Although there has been no premiere date announced for this season, the show usually airs in the summer months. Ms. Donnelly said she doesn’t know how the show will be presented yet, whether it will be in a live theater with an audience or in a Zoom format or, such as last year’s finale, outside with no audience.

“I’m an optimist. I’m hopeful that the vaccines will continue to keep ramping up and that will kill it by the summer. Certainly we’re going to be in a much more what we would consider a normal kind of world. But we’re just going to have to do what we did last season, which is we watch the news all the time. We constantly stay in touch with the unions and public health officials and we just we pivot our plans accordingly and we do what we can because the most important thing is that we have not just a fun show but also that it’s safe for everybody,” she said.

“So we’re just kind of balancing those two things out on a daily basis. I feel sometimes like this is the plan, the A plan. Then there are plans B, C and D. So that’s kind of what we’ve been living in for the last year really.”

She hopes this season will go a bit smoother than last season did.

“I may not be 100 percent accurate on this but I think we taped nine of our 13 days of auditions with audiences. We started off with a full audience and then we were hearing about this — remember it was a completely different world back then — we were hearing about this kind of virus from China and we didn’t really know what it was and then our audiences were diminishing and then eventually we were like ‘it doesn’t make any sense anymore to have the public here’ so we finished out the auditions with no audience at all,” she said.

“In amongst that, (judge) Heidi Klum got ill. She thankfully didn’t have COVID but she wasn’t on the show. And then we brought in Eric Stonestreet as a guest judge to replace her and then he wasn’t there anymore and we had three judges. So we started off with four judges and a whole audience and we ended up with three judges and no audience. So it was a wild ride.”

Ms. Donnelly said the show will go on for its 16th season in some form or another.

“We’ll roll with it. We’ll make it great. We’ll make sure that ‘AGT’ is a really great tonic so people can take a break away from the troubles that we’ve had over the last few months.”

Biggs reopening

The Biggs Museum of American Art in Dover announced Thursday that it will reopen next month after having it closed its doors Dec. 16 due to concerns over the coronavirus.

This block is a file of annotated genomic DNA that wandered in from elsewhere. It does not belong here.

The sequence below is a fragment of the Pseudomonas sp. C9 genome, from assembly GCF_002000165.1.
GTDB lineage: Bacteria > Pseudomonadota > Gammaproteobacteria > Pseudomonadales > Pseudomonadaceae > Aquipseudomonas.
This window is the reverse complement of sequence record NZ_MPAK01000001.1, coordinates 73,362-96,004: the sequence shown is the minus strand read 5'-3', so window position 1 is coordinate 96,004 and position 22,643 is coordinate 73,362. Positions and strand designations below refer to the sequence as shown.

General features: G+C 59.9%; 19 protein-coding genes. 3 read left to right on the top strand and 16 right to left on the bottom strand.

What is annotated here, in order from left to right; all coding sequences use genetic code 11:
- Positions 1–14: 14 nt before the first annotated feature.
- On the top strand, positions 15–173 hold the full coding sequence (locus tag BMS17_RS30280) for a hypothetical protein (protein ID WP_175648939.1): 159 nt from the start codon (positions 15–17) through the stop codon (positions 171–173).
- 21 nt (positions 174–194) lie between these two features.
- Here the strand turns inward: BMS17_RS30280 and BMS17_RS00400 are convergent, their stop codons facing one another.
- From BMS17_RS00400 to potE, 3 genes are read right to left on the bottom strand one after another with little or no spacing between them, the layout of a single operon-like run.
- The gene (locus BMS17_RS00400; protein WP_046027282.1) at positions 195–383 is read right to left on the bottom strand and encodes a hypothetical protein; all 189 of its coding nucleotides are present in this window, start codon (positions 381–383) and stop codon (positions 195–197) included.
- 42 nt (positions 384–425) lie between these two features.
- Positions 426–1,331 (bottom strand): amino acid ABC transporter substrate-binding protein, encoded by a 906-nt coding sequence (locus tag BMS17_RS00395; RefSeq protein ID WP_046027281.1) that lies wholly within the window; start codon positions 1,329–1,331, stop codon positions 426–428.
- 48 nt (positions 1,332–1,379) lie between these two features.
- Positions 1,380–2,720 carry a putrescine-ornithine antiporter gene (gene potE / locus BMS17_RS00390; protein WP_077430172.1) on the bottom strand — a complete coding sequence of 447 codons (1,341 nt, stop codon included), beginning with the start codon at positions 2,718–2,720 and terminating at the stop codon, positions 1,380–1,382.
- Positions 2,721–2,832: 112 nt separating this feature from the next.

During the first phase of reopening, Feb. 3-6, the Biggs will open its doors to members and Biggs Society donors only, by reservation. From Feb. 10 onward, the Biggs will welcome reservations from the general public.

There is still time to see the exhibition, “Stairway to Heaven: Life and Death in the Visions of Salvador Dalí” featuring illustrations for “Les Chants de Maldoror” and “The Divine Comedy.” Due to high demand, the popular Dalí exhibition will be extended the maximum allowable time, an additional two weeks, through Feb. 20. Upon reopening, the Biggs will return to the operating hours of Wednesday– Saturday, 10 a.m.-4 p.m.

In addition to the Dalí exhibition, the Biggs has installed “Toni Frissell: In Italy with the Tuskegee Airmen.”

The imminent fashion and society photographer, Toni Frissell (1907-88), held several official positions with the American Red Cross, the Women’s Army Corp and the U.S. Air Force to document World War II. This exhibition highlights her images of the Tuskegee Airmen, the 332d Fighter Group, from the collection of the Library of Congress.

This exhibition is being held in conjunction with the Annual Citywide Black History Month Celebration which happens each February. It is a series of events highlighting local Black history, culture, art, music, and theater.

For tickets and reservations to the Biggs, call 302-674-2111.

Anyone interested in seeing these exhibitions who cannot visit in person can access free walk-through tours of both featured exhibitions and more at Biggsmuseum.org/virtual-biggs/.

Healing message

Local hip-hop artist Amillion the Poet has teamed up with Jet Phynx Films to deliver a music visual and healing message to start the new year.

Amillion the Poet

In the video also co-starring Amilllion’s daughter Aaliyah Adams-Mayfield, the soulful song entitled, “The Quarantine” features national recording songstress Stacy Barthe and J’ne Indigo. The song can be found on the album “Covid-1NA” out now. It currently has over 500,000 streams.

The music video will be featured in hospitals and medical centers around the nation. It can be viewed at youtu.be/BzBbg5B5V4U. For more information on Amillion, visit AmillionThePoet.com.

Now showing

New in theaters this weekend is the Denzel Washington thriller “The Little Pieces.”